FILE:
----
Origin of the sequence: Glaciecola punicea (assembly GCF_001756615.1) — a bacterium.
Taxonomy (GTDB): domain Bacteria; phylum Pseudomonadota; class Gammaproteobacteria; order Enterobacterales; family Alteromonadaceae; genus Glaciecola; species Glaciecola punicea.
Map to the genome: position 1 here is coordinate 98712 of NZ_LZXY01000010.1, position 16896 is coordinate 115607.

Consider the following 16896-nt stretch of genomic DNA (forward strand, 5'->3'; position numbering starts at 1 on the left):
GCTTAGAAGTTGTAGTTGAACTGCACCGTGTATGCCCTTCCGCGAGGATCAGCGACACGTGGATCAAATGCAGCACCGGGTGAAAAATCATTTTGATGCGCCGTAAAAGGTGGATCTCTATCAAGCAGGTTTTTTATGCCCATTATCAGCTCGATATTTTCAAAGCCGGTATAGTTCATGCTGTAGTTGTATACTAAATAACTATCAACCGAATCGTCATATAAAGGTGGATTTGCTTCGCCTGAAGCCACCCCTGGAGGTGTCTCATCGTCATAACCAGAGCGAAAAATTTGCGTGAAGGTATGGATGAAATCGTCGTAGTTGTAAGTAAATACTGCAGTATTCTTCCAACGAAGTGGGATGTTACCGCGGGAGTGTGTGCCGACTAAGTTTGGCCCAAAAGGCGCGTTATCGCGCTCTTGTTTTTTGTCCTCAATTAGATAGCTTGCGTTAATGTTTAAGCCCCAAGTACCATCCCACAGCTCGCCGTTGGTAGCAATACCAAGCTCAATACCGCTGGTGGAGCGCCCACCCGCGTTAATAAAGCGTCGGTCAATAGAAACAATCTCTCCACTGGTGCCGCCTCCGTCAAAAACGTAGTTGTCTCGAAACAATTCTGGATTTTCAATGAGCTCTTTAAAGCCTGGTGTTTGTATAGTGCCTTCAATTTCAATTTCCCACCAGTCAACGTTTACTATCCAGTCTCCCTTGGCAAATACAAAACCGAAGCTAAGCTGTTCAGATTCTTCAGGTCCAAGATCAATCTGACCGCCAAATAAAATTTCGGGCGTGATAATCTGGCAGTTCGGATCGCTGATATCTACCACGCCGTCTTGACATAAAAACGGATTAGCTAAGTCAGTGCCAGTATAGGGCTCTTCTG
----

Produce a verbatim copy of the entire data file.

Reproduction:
Origin of the sequence: Glaciecola punicea (assembly GCF_001756615.1) — a bacterium.
Taxonomy (GTDB): domain Bacteria; phylum Pseudomonadota; class Gammaproteobacteria; order Enterobacterales; family Alteromonadaceae; genus Glaciecola; species Glaciecola punicea.
Map to the genome: position 1 here is coordinate 98712 of NZ_LZXY01000010.1, position 16896 is coordinate 115607.

Consider the following 16896-nt stretch of genomic DNA (forward strand, 5'->3'; position numbering starts at 1 on the left):
GCTTAGAAGTTGTAGTTGAACTGCACCGTGTATGCCCTTCCGCGAGGATCAGCGACACGTGGATCAAATGCAGCACCGGGTGAAAAATCATTTTGATGCGCCGTAAAAGGTGGATCTCTATCAAGCAGGTTTTTTATGCCCATTATCAGCTCGATATTTTCAAAGCCGGTATAGTTCATGCTGTAGTTGTATACTAAATAACTATCAACCGAATCGTCATATAAAGGTGGATTTGCTTCGCCTGAAGCCACCCCTGGAGGTGTCTCATCGTCATAACCAGAGCGAAAAATTTGCGTGAAGGTATGGATGAAATCGTCGTAGTTGTAAGTAAATACTGCAGTATTCTTCCAACGAAGTGGGATGTTACCGCGGGAGTGTGTGCCGACTAAGTTTGGCCCAAAAGGCGCGTTATCGCGCTCTTGTTTTTTGTCCTCAATTAGATAGCTTGCGTTAATGTTTAAGCCCCAAGTACCATCCCACAGCTCGCCGTTGGTAGCAATACCAAGCTCAATACCGCTGGTGGAGCGCCCACCCGCGTTAATAAAGCGTCGGTCAATAGAAACAATCTCTCCACTGGTGCCGCCTCCGTCAAAAACGTAGTTGTCTCGAAACAATTCTGGATTTTCAATGAGCTCTTTAAAGCCTGGTGTTTGTATAGTGCCTTCAATTTCAATTTCCCACCAGTCAACGTTTACTATCCAGTCTCCCTTGGCAAATACAAAACCGAAGCTAAGCTGTTCAGATTCTTCAGGTCCAAGATCAATCTGACCGCCAAATAAAATTTCGGGCGTGATAATCTGGCAGTTCGGATCGCTGATATCTACCACGCCGTCTTGACATAAAAACGGATTAGCTAAGTCAGTGCCAGTATAGGGCTCTTCTG